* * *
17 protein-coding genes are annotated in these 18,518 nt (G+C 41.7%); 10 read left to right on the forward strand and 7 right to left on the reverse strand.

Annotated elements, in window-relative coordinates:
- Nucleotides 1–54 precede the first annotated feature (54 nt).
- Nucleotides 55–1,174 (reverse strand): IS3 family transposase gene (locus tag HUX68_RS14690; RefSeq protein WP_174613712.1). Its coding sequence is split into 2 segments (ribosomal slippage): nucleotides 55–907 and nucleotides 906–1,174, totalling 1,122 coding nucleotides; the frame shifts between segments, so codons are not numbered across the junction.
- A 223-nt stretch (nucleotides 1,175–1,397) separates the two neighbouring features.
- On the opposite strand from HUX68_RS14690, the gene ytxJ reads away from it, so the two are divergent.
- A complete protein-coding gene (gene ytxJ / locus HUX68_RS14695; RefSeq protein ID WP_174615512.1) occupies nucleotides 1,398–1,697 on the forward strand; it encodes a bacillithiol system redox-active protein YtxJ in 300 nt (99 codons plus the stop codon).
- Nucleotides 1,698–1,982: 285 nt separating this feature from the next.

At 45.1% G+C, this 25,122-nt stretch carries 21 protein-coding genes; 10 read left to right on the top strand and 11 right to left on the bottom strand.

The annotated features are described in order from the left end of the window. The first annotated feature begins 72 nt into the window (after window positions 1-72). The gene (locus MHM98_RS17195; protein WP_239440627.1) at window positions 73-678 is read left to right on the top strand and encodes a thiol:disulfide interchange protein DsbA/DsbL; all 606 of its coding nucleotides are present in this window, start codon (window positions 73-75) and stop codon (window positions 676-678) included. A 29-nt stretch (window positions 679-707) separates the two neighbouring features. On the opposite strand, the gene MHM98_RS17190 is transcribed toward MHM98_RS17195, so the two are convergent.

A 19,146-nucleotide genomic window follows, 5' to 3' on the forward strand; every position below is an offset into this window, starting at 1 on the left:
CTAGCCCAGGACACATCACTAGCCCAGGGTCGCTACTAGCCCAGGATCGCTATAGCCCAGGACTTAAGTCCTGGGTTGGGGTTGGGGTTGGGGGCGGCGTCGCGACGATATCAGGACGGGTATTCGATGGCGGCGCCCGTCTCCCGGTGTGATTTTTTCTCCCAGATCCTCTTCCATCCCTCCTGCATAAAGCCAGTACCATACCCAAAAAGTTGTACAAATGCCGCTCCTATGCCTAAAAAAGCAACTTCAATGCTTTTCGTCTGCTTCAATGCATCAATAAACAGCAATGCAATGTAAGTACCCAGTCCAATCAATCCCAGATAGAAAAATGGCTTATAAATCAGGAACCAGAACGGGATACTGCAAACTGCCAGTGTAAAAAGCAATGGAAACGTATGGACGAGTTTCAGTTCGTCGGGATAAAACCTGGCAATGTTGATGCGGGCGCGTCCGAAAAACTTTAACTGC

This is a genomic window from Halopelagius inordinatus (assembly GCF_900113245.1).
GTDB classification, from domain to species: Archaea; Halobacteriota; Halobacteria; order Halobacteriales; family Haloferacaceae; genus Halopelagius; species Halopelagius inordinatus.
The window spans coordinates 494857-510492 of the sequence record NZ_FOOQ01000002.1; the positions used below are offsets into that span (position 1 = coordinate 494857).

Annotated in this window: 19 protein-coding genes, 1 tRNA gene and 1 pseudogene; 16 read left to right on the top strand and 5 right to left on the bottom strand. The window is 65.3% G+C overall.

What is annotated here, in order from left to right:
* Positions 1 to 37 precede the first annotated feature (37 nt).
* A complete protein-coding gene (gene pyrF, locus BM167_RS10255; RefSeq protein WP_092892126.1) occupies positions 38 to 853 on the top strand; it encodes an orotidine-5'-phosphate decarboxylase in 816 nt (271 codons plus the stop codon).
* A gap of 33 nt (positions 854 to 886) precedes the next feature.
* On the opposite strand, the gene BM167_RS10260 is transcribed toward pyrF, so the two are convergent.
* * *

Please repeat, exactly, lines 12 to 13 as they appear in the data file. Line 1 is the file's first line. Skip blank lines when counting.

CTAGCCCAGGACACATCACTAGCCCAGGGTCGCTACTAGCCCAGGATCGCTATAGCCCAGGACTTAAGTCCTGGGTTGGGGTTGGGGTTGGGGGCGGCGTCGCGACGATATCAGGACGGGTATTCGATGGCGGCGCCCGTCTCCCGGTGTGATTTTTTCTCCCAGATCCTCTTCCATCCCTCCTGCATAAAGCCAGTACCATACCCAAAAAGTTGTACAAATGCCGCTCCTATGCCTAAAAAAGCAACTTCAATGCTTTTCGTCTGCTTCAATGCATCAATAAACAGCAATGCAATGTAAGTACCCAGTCCAATCAATCCCAGATAGAAAAATGGCTTATAAATCAGGAACCAGAACGGGATACTGCAAACTGCCAGTGTAAAAAGCAATGGAAACGTATGGACGAGTTTCAGTTCGTCGGGATAAAACCTGGCAATGTTGATGCGGGCGCGTCCGAAAAACTTTAACTGC

This is a genomic window from Halopelagius inordinatus (assembly GCF_900113245.1).